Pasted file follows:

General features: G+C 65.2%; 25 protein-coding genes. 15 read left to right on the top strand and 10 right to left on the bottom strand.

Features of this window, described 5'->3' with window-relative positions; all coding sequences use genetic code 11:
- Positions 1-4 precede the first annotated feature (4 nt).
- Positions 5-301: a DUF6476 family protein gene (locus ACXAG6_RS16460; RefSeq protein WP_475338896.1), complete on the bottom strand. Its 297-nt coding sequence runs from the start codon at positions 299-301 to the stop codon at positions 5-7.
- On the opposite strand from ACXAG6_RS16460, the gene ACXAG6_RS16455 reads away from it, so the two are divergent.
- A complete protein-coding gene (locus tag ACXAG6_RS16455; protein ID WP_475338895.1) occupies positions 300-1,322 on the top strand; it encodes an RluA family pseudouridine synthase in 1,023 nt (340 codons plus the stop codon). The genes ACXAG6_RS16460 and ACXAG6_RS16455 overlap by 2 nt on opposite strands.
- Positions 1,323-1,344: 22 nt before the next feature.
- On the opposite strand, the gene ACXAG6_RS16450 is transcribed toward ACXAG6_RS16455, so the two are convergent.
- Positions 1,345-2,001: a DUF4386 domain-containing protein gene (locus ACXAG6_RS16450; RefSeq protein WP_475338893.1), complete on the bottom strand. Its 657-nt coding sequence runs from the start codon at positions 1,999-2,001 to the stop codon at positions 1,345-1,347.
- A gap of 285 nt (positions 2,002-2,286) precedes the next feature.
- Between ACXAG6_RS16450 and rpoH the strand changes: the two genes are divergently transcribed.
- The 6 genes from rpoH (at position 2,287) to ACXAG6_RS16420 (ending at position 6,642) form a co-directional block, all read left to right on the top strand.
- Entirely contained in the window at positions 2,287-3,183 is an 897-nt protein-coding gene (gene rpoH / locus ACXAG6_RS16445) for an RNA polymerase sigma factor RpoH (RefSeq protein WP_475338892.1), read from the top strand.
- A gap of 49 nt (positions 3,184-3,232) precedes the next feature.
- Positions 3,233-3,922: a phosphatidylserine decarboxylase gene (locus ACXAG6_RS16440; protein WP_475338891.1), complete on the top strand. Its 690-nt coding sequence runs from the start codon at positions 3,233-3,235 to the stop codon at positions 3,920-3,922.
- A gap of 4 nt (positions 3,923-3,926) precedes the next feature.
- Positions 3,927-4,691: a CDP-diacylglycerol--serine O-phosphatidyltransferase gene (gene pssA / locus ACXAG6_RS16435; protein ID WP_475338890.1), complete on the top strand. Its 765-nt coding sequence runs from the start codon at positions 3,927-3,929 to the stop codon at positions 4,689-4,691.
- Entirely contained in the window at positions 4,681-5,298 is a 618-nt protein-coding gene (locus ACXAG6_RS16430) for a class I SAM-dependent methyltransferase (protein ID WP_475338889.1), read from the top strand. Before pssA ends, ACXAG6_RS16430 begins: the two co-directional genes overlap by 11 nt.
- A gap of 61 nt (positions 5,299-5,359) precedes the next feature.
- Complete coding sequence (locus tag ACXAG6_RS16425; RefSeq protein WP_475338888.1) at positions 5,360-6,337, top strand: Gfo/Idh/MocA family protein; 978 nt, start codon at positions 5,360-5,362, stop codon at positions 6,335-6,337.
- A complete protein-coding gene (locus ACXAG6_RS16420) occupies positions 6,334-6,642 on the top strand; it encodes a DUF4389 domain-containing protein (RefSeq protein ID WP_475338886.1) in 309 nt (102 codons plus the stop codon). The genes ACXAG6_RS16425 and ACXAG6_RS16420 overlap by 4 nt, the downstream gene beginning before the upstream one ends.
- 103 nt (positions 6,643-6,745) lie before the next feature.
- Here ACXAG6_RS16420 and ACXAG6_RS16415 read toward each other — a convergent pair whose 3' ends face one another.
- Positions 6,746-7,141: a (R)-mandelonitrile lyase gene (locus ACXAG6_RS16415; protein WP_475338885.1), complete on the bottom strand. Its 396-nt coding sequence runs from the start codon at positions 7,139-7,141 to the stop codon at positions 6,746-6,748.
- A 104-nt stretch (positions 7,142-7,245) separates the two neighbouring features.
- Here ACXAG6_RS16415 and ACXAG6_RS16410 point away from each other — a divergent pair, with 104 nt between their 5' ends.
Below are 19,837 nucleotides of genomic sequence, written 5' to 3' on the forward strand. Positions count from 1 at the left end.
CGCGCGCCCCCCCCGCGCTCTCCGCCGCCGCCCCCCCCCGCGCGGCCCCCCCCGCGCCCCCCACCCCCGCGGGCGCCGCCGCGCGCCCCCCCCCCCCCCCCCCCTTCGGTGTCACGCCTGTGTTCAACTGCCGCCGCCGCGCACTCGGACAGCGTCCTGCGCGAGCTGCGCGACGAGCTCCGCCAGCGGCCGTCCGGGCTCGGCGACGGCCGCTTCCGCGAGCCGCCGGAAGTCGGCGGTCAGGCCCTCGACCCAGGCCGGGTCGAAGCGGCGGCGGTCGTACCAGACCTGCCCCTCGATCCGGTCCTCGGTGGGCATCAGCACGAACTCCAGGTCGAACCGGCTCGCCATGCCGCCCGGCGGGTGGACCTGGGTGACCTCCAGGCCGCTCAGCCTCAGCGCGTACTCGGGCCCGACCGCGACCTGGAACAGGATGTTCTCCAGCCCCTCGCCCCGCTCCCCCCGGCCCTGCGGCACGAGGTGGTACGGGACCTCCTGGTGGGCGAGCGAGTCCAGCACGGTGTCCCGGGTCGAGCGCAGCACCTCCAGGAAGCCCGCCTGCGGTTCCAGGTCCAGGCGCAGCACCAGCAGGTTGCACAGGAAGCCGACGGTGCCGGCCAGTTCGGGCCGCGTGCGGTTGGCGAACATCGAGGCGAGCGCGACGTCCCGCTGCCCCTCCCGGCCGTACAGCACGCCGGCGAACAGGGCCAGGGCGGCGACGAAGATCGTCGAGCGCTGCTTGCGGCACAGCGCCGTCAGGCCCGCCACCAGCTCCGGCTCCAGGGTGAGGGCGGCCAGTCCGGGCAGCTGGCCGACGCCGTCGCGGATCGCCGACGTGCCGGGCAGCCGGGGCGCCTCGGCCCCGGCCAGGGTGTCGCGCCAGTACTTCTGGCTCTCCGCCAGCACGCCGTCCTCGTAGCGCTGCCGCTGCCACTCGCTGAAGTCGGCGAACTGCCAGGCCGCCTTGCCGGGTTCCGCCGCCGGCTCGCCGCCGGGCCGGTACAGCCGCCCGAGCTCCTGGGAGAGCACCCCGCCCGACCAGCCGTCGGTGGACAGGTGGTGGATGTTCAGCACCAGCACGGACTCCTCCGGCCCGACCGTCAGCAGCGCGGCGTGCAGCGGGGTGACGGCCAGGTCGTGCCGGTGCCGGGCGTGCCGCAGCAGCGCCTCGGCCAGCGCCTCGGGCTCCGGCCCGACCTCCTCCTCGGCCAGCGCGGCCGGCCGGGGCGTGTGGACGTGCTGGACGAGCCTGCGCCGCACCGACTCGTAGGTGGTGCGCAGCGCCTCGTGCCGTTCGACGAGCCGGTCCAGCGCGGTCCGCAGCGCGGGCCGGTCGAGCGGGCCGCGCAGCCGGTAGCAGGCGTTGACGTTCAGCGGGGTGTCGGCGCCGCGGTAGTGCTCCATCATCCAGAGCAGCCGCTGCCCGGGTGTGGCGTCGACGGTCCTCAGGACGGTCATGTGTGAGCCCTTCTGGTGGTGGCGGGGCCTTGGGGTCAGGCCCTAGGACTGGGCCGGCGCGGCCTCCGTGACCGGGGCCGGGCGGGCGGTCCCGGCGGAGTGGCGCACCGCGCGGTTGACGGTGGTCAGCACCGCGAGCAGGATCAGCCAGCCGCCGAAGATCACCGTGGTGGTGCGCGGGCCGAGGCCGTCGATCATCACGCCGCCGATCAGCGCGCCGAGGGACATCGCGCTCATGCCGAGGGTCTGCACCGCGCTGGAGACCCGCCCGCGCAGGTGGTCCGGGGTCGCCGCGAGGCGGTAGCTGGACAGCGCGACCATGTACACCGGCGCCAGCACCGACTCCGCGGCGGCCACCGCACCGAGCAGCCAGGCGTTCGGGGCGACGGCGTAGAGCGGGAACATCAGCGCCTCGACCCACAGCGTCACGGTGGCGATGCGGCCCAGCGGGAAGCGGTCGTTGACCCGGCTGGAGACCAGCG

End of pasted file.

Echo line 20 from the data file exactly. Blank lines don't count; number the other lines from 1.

- Complete coding sequence (locus tag ACXAG6_RS16425; RefSeq protein WP_475338888.1) at positions 5,360-6,337, top strand: Gfo/Idh/MocA family protein; 978 nt, start codon at positions 5,360-5,362, stop codon at positions 6,335-6,337.